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Click here for: TD report on Aboriginal incomes
Anyone who reads the business pages knows that lofty commodity prices have mostly been bonus for the Canadian economy and average household wealth, even if the strong currency that comes with them is a headache for manufacturers.
But here’s a good-news aspect of Canada’s emergence as a globally renowned hotbed for coveted resources that doesn’t get the attention it deserves: Aboriginals are sharing in the bounty, finding jobs more easily and seeing their personal and community incomes grow. Since 2001, thanks to a steady stream of jobs in the oil-and-gas and mining sectors, as well as in construction, total personal income for Aboriginals has grown by an average 7.5 per cent each year, according to a new study from TD Economics.
In fact, TD economists Sonya Gulati and Derek Burleton estimate in their report that the combined income of Aboriginal households, businesses and governments could top $32-billion within five years. That’s more than the combined level of nominal gross domestic product of Newfoundland and Labrador and Prince Edward Island, making Aboriginals a fast-growing consumer market that all Canadian businesses would do well to factor into their marketing plans, the authors suggest.
“Many non-Aboriginal businesses already recognize the contribution that Aboriginal people can make to fill growing labour shortages, especially as the population ages,’’ the authors write. “There is less recognition of the fact that the Aboriginal segment of the overall population represents a rapidly growing consumer market and a potentially lucrative one for Canadian businesses.’’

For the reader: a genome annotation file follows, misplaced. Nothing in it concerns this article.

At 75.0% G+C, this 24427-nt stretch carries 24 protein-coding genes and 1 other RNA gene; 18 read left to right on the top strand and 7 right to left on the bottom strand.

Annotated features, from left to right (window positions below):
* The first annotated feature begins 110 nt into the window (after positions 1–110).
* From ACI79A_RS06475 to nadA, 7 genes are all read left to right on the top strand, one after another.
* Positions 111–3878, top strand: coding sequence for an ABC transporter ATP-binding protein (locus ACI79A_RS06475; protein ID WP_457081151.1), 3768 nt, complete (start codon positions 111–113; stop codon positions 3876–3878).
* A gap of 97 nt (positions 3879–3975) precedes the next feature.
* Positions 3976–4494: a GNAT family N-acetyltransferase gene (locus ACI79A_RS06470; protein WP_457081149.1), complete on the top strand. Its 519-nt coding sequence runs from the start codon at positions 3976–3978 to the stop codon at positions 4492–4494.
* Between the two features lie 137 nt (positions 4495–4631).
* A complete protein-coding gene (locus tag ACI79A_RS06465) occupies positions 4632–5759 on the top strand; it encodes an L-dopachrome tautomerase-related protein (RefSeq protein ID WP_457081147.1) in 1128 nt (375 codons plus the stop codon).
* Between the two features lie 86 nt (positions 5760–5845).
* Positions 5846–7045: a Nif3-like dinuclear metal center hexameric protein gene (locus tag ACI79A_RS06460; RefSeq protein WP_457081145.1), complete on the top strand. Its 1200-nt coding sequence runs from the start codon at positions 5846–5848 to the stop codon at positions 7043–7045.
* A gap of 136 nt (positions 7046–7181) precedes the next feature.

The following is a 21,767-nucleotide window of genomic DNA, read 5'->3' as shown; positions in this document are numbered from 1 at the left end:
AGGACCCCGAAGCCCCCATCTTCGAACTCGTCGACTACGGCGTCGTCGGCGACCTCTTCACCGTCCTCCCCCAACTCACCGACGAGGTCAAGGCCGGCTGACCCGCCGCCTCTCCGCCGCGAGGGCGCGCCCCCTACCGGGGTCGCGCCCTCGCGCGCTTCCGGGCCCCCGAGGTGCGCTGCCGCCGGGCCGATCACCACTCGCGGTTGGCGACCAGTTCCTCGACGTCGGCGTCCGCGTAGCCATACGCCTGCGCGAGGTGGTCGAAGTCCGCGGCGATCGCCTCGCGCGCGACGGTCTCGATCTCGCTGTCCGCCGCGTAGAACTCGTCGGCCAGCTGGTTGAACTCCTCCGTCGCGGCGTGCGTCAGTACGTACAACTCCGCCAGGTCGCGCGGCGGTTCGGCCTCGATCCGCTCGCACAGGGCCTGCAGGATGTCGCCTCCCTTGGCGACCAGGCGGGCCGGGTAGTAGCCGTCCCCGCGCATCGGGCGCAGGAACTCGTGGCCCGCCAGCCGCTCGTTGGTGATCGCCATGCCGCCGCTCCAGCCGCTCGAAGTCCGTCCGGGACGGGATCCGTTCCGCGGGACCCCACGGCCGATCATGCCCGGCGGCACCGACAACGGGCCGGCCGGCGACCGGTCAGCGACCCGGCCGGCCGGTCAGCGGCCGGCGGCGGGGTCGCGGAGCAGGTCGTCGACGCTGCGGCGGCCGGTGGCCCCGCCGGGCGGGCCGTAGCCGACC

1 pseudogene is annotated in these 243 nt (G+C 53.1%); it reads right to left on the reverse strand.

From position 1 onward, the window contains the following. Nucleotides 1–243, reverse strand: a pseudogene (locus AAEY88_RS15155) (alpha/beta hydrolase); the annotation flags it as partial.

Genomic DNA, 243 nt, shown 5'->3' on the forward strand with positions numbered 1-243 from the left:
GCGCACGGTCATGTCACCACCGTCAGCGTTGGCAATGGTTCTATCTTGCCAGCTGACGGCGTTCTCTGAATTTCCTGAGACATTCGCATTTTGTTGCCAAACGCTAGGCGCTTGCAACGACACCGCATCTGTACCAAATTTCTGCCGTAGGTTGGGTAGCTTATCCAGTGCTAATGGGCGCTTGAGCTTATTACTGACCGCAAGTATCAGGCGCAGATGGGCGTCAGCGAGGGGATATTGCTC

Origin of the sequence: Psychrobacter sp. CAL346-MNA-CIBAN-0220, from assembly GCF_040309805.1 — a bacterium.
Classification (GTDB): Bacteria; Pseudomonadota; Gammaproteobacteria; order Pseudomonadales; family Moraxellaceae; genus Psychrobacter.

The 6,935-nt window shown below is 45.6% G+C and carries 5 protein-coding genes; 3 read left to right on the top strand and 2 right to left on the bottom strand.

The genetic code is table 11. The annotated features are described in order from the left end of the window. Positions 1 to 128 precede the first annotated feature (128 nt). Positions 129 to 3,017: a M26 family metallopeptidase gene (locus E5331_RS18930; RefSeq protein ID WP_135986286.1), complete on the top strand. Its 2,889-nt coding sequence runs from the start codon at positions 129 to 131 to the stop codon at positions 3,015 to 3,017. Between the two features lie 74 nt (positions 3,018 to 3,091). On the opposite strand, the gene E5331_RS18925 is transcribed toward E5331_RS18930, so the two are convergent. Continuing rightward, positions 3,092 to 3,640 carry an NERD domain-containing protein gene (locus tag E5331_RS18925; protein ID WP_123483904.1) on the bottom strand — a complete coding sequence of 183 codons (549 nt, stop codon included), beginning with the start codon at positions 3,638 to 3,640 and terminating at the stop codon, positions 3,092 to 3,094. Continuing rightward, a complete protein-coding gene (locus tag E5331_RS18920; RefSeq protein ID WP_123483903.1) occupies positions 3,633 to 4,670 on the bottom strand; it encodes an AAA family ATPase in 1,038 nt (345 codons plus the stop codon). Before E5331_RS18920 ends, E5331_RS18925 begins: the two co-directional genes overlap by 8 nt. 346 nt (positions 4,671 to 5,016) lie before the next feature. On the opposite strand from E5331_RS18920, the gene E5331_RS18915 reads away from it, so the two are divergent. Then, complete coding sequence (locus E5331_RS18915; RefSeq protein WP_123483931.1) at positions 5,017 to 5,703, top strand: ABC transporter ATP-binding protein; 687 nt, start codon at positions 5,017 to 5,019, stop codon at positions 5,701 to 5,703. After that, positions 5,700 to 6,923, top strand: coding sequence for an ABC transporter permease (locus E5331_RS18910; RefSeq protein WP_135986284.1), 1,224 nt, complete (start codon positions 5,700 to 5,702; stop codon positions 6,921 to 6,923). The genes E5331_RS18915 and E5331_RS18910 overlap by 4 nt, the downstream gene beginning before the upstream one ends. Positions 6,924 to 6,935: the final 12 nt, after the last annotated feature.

However, despite evidence that Canada’s poorest population groups are doing better, the shameful gap between Aboriginal and non-Aboriginal incomes persists. When adjusted for the rapid increases in the Aboriginal population, the disparity in living standards compared with the Canadian average has barely shrank at all, the authors note, blaming the “sub-par education attainment levels’’ of Aboriginal people.
“Despite the growing pie, the level of total income on a per-capita basis is not only unlikely to narrow the gap with that of non-Aboriginal people (as measures by nominal GDP),’’ the authors warn, “but it could widen further’’ especially if the commodity boom tapers off. That’s because the gains of the past decade have been linked to well-paying jobs that often don’t require high-school education or portable skills, so when those jobs dry up, there’s little to fall back on.
“Boosting education levels should be an important national priority,’’ the authors write.